I have four chilli plants (Cayenne F1's) that I bought from a garden centre as seedlings back in April (I am in Scotland). When I say seedlings these plants were in tiny seedling growers and started life in my house as 4-6cm seedlings with a stalk and a leaf or two.

I transplanted all four into a large pot (in a mix of garden earth and garden centre compost) and to my amazement they started to grow to the point where I think they were competing for nutrients. The said "large pot" is in photograph #1 below.

Tonight I decided to separate all four plants and plant them in their own pots (approx 15cm x 15cm).

In each pot I used a mix of their original earth/compost mix and then topped up with a general purpose "multi-purpose" compost. I then watered each pot with 0.5L of water mixed with a teaspoon of "phostrogen" plant food.

The following photographs are the outcome of my transplant exercise:

Plant#1 - this seems to be the strongest of the plants - lots of flowers, started producing fruit (I've harvested a few which is why it looks barren):

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Plant#2 - this was the second strongest looking plant - a fair number of flowers and has begun producing fruit:

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Plant #3 - not a lot of flowers but has produced a couple of fruits

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Plant #4 - this fella was the runt of the litter in the shared pot and despite me rotating the pot daily to make sure it got a fair share of sunlight, it looks a bit bent out of shape.

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This is my first major horticultural adventure. The last thing I grew was cress back in primary school when I was five years old.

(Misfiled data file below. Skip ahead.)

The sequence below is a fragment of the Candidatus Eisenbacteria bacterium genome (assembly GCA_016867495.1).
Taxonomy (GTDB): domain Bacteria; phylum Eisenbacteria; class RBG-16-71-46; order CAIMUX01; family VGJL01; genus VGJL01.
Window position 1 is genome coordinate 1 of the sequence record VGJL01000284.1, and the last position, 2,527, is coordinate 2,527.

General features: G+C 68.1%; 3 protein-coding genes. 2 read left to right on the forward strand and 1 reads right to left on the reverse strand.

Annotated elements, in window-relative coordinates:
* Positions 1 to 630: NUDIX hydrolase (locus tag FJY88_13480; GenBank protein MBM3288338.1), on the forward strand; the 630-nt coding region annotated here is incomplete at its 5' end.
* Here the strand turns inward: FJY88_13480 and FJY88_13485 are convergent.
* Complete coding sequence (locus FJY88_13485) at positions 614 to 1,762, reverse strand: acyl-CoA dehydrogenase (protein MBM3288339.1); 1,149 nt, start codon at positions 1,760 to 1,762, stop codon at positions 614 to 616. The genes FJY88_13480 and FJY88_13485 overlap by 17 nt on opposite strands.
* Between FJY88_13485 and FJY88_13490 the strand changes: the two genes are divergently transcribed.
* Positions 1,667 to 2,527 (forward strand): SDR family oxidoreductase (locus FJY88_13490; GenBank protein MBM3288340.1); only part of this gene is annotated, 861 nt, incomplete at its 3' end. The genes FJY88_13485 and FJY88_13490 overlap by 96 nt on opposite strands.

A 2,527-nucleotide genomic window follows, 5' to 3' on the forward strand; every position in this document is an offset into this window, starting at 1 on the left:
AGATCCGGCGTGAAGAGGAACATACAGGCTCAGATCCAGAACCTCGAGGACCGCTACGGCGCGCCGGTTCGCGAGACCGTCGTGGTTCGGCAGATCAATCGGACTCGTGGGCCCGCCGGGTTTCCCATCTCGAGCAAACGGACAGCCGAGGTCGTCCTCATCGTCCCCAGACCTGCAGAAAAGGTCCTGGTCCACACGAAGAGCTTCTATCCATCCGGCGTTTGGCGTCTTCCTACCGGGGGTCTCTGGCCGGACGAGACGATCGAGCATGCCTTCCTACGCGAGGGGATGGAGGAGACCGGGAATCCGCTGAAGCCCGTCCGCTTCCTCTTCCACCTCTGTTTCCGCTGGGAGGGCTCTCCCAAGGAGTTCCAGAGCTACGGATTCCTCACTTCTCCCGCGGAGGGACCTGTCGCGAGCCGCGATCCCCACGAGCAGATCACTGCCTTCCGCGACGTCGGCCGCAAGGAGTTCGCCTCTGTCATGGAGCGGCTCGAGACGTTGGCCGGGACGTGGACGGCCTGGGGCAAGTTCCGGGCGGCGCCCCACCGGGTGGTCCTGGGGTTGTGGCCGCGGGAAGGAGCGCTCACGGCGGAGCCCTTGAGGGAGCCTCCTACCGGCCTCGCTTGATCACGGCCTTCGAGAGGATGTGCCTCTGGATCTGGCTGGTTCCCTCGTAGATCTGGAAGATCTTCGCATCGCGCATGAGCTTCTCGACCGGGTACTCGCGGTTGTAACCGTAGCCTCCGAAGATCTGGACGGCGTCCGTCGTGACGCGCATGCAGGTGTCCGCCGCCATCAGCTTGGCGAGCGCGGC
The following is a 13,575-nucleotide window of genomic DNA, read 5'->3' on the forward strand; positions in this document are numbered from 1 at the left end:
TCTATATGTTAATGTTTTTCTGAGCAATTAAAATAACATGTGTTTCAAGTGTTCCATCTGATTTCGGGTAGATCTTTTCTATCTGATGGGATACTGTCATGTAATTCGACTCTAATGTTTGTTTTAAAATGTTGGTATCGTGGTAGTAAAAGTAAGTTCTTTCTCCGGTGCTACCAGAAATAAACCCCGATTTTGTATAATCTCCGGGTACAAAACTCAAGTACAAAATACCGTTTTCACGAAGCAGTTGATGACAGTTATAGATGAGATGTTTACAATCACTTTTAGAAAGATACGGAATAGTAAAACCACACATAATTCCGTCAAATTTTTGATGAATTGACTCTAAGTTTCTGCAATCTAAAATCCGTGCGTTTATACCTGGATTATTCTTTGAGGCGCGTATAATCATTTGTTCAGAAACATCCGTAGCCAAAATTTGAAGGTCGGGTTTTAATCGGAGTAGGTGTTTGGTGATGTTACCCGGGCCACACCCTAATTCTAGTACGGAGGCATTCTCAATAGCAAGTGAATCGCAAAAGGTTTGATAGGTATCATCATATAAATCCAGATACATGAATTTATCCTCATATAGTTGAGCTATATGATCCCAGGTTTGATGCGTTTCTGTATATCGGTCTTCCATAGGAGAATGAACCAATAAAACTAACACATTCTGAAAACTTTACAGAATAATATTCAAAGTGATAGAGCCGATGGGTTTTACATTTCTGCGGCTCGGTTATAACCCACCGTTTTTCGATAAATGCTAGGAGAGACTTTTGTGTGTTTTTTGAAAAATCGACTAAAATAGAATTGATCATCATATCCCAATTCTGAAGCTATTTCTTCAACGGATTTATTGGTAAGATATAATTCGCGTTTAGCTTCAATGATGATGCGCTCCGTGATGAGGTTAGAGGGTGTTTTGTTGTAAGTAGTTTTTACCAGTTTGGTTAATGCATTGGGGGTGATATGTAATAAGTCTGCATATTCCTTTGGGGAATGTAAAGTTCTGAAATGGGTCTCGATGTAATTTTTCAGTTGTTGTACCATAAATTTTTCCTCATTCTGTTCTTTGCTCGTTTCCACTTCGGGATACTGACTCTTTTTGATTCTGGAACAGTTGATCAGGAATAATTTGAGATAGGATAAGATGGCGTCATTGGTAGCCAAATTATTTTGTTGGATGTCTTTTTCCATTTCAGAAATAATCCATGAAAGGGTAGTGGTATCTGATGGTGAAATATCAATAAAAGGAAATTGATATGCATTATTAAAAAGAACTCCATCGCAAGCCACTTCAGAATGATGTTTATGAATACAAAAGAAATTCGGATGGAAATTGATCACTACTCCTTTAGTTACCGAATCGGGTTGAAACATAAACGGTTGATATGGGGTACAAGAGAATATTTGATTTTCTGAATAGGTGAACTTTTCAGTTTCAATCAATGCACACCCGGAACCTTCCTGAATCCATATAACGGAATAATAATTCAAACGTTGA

The plants are growing on my kitchen window-sill (inside, not outside) in Scotland. My kitchen window is south facing so I get good sun from around 11am right through until 9pm in the evening. The windows are closed all the time and there are no draughts. We're having a very nice summer so far in central Scotland with outside temperatures in the mid 20's (ambient) and the kitchen is quite warm.

I have some questions:

  1. Do these plants look "normal" and are they stuck at their pre-transplant growing size/flowering potential?

  2. I read somewhere that chilli plants need some kind of manual pollination. I've been transferring pollen from the flowers with my little finger from on flower to another. Is this necessary for every bunch of flowers that appear?

  3. I am new to growing plants that fruit, am I doing the right thing?

  4. Was I too late in separating the plants into their own pots?

  • I'm not a pepper expert and can't answer you formally, but they look healthy to me, even though I think the pots are way too small. Without bees or wind, I would think you'd need some means to transfer pollen.
    – Randy
    Jun 27, 2013 at 2:10

3 Answers 3


General observations

They all look normal enough and if they have grown that large from starters and have fruited then they must be happy with where you have them.

One thing I would suggest by looking at your pictures, the plants don't look to be supported enough. Chilli plants have lots of branches that branch out from the base and continue to branch upwards. I'm not clever enough to explain it here, but I hope you can understand by looking at the plants how it is branching.

You have two options to get the support right.

Option 1: You can build or buy a plant support that will allow you to tie and support the side branches. Plants will grow with much more vigor and can support larger fruit if they are better supported. This also improves access to light and air for individual leaves / branches.

Option 2: Use a long single stake and then encourage your plant to grow vertically first so it then can support a bushy top. The end result is about 30 - 50cm stalk and then self supported growth on top of that. Begin by selecting the most appropriate main branch line (strongest and straightest) and remove side branching lines so that growth will go into the main branch. Then continue to prune as appropriate until you have the right structure.

The main problem you have currently, I see most of you plants have two main growth paths and only one is supported.